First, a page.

W A T C H W A T C H
B E Y O N D B E Y O N D
BR 03 - 94 BLACK MATTE CERAMI C · Be l l & Ross I nc . +1 . 888 . 307 . 7887 · e -bou t i que : www. be l l ross . com BR 03 - 94 BLACK MATTE CERAMI C · Be l l & Ross I nc . +1 . 888 . 307 . 887 · e -bou t i que : w . be l l ross . com
78 HERE IF YOU NEED ME Fighting on behalf of the father you love by Beth Kephart 88 THIRD EYE: LIFTING THE VEIL A trip to the mall in Saudi Arabia by Tony Sutton / photos by DougieWallace 98 FICTION: WOLVES The wolves developed a taste for Kombucha by Bud Smith
34 AI’S DESTINY The Big Nine determine the future of Artificial Intelligence by AmyWebb
46 THE MOTHER LODE AND MRS. MAISEL Becoming Shirley Maisel on The Marvelous Mrs. Maisel by Caroline Aaron 58 MOULIN ROUGE! THE MUSICAL Baz Luhrman’s Film Comes to Life on Broadway by Iris Wiener 68 A MEDITATION ON LEONARDO by Dan Burstein / photos by Julie O’Connor
DEPARTMENTS 24 TRAIN OF THOUGHT Is he a Russian spy? by TaniaHershman 104 I’LL TAKE MANHATTAN The Langham Hotel; NY Botanical Gardens
112 LIKE A ROLLING STONE Burma to St. Barths and Beyond 136 THE SEED HUNTRESS The Svalbard Global Seed Trust by SefraAlexandra 144 GLOBAL PERSPECTIVE Iggy Pop meets Femina; An International Musical Zig Zag by IsabelaRaygoza 150 LOOKBOOK Zepherina: Designs by Renea Lariviere 154 HISTORY MAKERS Country Seats and Camp Retreats of 19th Century New Yorkers by Suzanne Clary 158 BOOK REPORT East Hampton Library’s 15th Annual Authors Event A booksigning cocktail party with 100 authors 162 BUYING AND SELLING Upper East Side; Tel Aviv’s coastline promenade
172 COMFORT & STYLE Mitchell Gold + Bob Williams 178 DESIGNER’S EYE Alex Sepkus Jewelry Design
186 APPRAISED AND APPROVED Lazy CF Ranch Furniture; New Discoveries 195 INDEPENDENT SCHOOLS AND SUMMER PROGRAMS GUIDE Feature: Read-A-Palooza: The 2019 Scholastic Summer Reading Challenge 240 ALONG THE GOLD COAST A canine edibles adventure by J.C. Duffy
THE WORLD’S F INEST R ICE V INEGAR TM
Simply Maru licious
Marukan rice vinegars are slow-brewed to perfection using only non-GMO veried rice. Add smooth-tasting zest and avor to all of your favorite foods.
Find this recipe and more at R ICEV INEGAR .COM
The world’s rarest pink, red and violet diamonds are responsibly sourced from one finite place on Earth; a journey of more than one billion years to become the ultimate limited edition. beyond r are TM
Available exclusively in North America through these trusted Select Atelier™ partners.
Visit argylepinkdiamonds.com.au/select-atelier™ for details.
Manufactured in Europe.
Mah Jong modular seating in Domino rug, designed by
fabric, designed by Hans Hopfer
for Roche Bobois
NEW YORK (at 35th St) - 200 Madison Avenue - Tel. (212) 889-0700 - NEW YORK (at 3rd Ave) NOW OPEN - 207 E 57th Street - Tel. (212) 980-2574 MANHASSET, NY - 1180 Northern Blvd - Tel. (516) 365-9755 ATLANTA - BOSTON - CHICAGO - COLUMBUS, OH - CORAL GABLES, FL - COSTA MESA, CA - DALLAS - DENVER - HOUSTON - LA JOLLA, CA - LOS ANGELES NATICK, MA - PALM BEACH NOW OPEN - PHILADELPHIA - SAN FRANCISCO - SAN JUAN, PR - SCOTTSDALE - SEATTLE - TROY, MI - WASHINGTON, DC
Showrooms, collections, news and catalogs www.roche-bobois.com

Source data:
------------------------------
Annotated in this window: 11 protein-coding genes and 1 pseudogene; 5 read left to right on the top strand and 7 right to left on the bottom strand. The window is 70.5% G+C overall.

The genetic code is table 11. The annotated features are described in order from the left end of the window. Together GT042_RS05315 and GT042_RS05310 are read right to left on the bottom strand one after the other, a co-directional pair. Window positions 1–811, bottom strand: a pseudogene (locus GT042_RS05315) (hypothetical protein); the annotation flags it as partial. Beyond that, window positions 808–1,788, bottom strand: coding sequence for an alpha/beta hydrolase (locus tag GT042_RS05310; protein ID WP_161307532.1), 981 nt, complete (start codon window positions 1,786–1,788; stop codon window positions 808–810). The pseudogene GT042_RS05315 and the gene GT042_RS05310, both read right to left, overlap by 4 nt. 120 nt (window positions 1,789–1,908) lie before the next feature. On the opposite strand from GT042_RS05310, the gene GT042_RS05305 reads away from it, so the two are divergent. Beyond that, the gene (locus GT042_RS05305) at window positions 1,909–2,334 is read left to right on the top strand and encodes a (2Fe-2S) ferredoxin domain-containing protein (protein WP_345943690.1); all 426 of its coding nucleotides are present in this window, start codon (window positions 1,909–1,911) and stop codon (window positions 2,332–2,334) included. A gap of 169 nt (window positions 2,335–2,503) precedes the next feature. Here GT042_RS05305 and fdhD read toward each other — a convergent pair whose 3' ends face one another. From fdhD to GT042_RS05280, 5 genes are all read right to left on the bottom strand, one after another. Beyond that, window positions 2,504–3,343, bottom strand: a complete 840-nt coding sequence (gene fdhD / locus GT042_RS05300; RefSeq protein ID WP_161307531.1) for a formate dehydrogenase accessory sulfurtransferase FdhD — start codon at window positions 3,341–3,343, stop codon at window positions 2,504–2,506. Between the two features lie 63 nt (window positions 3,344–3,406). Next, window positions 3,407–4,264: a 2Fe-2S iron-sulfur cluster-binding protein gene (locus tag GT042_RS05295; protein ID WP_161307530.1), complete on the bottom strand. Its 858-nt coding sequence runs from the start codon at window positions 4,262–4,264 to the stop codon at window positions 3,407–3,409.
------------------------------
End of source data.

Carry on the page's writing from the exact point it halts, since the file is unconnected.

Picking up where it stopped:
l’art de vivre
by roche bobois
CHOOSE FLATRATE FOR A Quality Moving Experience
LOCAL • LONG DISTANCE • INTERNATIONAL • OFFICE MOVING • WHITE GLOVE • STORAGE N Y C • L A • S F • M I A M I • D C • L O N D O N
Connecticut Distillery of the Year. - 2018 New York International Spirits Competition
The perfect gift combines exquisite craftmanship with personal significance. This holiday season, give the gift of Litchfield Distillery and share the best Connecticut has to o er. We take the finest local grains we can find and craft award-winning spirits one batch at a time. Taste for yourself why our good old-fashioned grit and determination has earned us recognition and awards from New York to San Francisco.
THE SPIRIT OF HARDWORK ® See our full line up of spirits & gifts at LitchfieldDistillery.com
BREATHTAKING RIVER AND CITY VIEWS
1 ACRE OF LANDSCAPED PRIVATE GARDENS
FULL COURT BASKETBALL COURT
75’ SWIMMING POOL
SPA AND INFRARED SAUNA
SCREENING AND PERFORMANCE THEATER
Explore All of Our 100,000 Square Feet of Amenities at OneManhattanSquare.com 20 Year Tax Abatement Anticipated | Monthly carrying costs for a 1 bedroom residence start at $750 per month. 1 to 3 Bedroom Waterfront Condominium Residences From $1.2M
To schedule a private appointment, please call or email: +1 212.252.1560 | info@OneManhattanSquare.com Follow us on Instagram @OneManhattanSquare
The complete oering terms are in an oering plan available from Sponsor. File No. CD15-0185. Sponsor: CPS Fee Company, LLC. 805 Third Avenue, Seventh Floor, New York, NY 10022. Sponsor reserves the right to make changes in accordance with the terms of the Oering Plan. All images are a combination of photography and artist renderings. Equal Housing Opportunity.
* All monthly costs are estimates only.
Why Pay? With Over 100,000 Square Feet of Amenities We Challenge Anyone to Top One Manhattan Square.
360° VIEWS RIGHT FROM YOUR HOME $0
A MONTH $68
ONE WORLD OBSERVATORY
ON-SITE STATE-OF-THE-ART FITNESS COMPLEX $0
A MONTH $266
LUXURY GYM MEMBERSHIP
ON-SITE SQUASH COURT & BASKETBALL COURT $0
A MONTH $285
RACQUET CLUB & BASKETBALL COURT
ON-SITE SPA FEATURING INFRARED SAUNA $0
A MONTH $480
SPA & INFRARED SAUNA
ON-SITE STUDIO CLASSES $0
A MONTH $480
YOGA & SPIN CLASSES
ON-SITE SCREENING & PERFORMANCE THEATER $0
TWICE A MONTH $72
MOVIE TICKETS FOR 2
ON-SITE BOWLING ALLEY $0
TWICE A MONTH $130
ON-SITE GOLF SIMULATOR $0
A MONTH $180
ON-SITE PET SPA $0
A MONTH $116